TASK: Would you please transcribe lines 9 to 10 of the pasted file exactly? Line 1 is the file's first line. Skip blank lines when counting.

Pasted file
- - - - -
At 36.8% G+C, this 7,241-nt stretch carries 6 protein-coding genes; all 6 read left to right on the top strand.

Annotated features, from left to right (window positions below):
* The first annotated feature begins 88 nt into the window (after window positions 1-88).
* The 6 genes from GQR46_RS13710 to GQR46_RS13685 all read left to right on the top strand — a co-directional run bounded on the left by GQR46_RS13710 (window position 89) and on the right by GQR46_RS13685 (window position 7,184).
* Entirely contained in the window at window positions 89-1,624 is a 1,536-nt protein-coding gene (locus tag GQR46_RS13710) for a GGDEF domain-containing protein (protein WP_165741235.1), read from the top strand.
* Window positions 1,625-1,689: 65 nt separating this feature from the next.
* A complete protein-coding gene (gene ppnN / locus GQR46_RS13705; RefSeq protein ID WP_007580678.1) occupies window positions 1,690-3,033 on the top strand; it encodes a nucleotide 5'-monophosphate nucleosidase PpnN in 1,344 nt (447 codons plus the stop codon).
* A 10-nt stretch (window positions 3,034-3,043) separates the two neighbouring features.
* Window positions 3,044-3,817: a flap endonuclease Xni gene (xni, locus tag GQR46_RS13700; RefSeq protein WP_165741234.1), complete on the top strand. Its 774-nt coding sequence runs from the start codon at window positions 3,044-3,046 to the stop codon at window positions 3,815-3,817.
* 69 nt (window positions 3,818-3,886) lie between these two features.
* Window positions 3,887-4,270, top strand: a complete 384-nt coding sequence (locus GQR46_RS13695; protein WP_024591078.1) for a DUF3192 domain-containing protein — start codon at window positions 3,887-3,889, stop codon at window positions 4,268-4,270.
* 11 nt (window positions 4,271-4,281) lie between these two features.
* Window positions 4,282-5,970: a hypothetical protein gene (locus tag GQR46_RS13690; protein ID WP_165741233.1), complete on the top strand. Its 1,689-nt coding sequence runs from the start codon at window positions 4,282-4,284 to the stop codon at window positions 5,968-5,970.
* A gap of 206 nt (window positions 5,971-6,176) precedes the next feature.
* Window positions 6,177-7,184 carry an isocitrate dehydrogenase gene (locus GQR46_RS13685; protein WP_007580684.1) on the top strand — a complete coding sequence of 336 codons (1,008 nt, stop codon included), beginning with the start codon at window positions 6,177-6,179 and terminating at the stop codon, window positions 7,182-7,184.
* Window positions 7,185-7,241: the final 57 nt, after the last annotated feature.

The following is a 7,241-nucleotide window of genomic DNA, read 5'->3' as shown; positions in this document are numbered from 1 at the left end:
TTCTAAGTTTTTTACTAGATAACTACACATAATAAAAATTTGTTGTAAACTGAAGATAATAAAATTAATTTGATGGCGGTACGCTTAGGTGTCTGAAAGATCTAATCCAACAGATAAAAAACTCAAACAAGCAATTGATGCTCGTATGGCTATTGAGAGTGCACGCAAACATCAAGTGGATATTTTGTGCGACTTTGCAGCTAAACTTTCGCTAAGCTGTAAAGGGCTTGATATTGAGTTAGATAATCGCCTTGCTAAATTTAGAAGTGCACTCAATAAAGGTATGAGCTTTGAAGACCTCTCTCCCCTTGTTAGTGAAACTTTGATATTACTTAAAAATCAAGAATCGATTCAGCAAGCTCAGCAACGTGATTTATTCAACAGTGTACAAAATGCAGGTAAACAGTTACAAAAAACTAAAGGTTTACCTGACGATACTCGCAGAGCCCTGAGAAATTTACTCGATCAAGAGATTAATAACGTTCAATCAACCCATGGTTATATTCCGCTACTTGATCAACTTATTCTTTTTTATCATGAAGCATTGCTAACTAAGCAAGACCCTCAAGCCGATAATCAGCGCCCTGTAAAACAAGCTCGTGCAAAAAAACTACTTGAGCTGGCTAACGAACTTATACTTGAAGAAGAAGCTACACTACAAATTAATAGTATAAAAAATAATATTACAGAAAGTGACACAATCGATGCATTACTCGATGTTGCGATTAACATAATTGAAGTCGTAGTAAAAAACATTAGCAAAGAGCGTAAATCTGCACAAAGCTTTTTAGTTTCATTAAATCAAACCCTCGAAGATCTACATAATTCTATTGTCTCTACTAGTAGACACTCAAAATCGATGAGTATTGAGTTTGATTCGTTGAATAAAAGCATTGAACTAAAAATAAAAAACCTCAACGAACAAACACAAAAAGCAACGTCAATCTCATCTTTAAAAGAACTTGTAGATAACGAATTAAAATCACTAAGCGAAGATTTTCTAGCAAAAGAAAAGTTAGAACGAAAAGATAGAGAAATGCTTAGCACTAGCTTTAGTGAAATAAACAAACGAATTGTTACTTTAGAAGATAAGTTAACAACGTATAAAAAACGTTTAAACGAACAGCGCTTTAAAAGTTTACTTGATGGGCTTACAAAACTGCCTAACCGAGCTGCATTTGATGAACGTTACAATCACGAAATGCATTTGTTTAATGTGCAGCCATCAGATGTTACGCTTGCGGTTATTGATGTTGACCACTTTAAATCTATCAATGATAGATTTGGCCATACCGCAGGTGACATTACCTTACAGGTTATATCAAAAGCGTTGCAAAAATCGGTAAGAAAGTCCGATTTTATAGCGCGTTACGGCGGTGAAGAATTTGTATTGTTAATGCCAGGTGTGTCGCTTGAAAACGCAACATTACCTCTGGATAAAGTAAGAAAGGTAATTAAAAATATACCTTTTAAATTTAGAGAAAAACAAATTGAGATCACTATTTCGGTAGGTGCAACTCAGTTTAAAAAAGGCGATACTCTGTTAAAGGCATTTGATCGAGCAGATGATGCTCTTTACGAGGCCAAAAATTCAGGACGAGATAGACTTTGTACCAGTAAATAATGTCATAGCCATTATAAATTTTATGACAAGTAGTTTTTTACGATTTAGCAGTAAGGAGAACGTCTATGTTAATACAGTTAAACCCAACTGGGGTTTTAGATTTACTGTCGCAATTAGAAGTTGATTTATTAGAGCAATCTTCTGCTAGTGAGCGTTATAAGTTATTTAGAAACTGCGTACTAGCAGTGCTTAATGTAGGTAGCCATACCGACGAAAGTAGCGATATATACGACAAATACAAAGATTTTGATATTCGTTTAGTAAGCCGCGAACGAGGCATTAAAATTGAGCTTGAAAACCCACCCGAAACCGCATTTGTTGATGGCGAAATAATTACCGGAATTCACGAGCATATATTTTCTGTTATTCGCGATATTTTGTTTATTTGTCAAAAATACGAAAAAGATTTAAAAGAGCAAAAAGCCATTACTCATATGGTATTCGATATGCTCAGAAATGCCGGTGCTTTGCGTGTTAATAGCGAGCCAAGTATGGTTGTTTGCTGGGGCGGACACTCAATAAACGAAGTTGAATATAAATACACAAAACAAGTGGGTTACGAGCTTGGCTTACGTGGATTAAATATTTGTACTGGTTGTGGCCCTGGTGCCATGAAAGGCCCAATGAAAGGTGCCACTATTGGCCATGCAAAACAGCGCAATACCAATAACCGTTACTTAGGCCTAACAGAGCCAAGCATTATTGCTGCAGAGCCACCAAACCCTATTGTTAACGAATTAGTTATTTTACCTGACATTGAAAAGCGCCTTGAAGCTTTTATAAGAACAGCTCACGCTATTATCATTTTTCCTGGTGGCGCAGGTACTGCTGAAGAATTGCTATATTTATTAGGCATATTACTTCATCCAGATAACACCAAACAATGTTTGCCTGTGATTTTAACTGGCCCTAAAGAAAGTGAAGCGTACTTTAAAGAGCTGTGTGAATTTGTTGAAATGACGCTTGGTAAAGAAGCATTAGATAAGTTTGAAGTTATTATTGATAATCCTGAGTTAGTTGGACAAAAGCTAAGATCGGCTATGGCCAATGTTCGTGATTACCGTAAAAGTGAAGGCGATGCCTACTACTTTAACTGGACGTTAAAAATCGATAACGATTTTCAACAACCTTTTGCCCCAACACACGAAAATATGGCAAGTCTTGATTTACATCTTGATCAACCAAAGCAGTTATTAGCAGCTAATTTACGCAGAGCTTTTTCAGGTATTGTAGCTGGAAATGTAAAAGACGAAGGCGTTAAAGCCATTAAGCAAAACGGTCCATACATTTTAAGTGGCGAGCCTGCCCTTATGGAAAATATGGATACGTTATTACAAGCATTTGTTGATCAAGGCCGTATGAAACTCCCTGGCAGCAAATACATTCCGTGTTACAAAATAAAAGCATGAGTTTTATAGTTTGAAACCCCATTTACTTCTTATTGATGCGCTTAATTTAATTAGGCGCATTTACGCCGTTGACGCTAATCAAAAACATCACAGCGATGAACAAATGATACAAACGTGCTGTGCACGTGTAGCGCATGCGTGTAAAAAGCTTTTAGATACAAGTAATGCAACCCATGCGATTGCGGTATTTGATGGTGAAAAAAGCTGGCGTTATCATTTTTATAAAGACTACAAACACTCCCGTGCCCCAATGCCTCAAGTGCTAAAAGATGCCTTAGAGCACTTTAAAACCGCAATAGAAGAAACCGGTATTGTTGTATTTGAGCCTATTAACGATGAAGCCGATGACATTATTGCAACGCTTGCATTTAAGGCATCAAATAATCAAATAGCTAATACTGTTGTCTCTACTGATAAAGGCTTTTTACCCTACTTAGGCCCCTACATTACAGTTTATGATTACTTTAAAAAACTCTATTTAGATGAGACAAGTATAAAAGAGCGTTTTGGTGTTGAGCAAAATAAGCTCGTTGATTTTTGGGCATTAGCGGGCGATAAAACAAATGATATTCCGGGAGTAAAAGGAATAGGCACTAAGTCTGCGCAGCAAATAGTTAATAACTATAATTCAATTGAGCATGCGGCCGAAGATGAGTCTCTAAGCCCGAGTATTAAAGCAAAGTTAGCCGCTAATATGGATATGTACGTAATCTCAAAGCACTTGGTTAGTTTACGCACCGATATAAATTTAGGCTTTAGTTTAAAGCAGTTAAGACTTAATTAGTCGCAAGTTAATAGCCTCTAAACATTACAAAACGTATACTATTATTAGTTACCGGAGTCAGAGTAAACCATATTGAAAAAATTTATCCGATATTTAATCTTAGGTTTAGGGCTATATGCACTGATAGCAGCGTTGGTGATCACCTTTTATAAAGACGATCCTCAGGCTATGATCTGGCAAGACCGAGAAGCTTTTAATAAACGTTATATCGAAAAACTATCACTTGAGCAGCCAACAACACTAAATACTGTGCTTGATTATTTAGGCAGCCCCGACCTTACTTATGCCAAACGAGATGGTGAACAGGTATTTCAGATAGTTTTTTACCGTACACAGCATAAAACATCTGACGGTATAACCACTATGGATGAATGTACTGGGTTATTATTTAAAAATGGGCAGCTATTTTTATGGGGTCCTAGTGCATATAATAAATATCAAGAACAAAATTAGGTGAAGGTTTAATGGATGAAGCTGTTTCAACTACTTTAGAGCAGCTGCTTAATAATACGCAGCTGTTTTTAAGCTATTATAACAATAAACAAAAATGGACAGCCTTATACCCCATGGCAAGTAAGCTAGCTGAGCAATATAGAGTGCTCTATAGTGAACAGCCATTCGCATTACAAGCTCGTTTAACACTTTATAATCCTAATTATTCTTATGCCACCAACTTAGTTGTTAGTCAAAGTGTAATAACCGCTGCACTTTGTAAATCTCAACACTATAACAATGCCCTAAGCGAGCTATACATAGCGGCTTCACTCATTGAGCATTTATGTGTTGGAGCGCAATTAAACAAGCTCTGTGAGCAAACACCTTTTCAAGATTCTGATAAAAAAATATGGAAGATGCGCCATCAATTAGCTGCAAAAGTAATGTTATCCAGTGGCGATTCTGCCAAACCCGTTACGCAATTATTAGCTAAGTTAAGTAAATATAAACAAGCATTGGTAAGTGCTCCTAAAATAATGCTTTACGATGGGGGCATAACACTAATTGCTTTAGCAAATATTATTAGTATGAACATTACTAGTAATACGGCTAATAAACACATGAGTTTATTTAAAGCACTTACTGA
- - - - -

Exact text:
* Window positions 3,044-3,817: a flap endonuclease Xni gene (xni, locus tag GQR46_RS13700; RefSeq protein WP_165741234.1), complete on the top strand. Its 774-nt coding sequence runs from the start codon at window positions 3,044-3,046 to the stop codon at window positions 3,815-3,817.
* 69 nt (window positions 3,818-3,886) lie between these two features.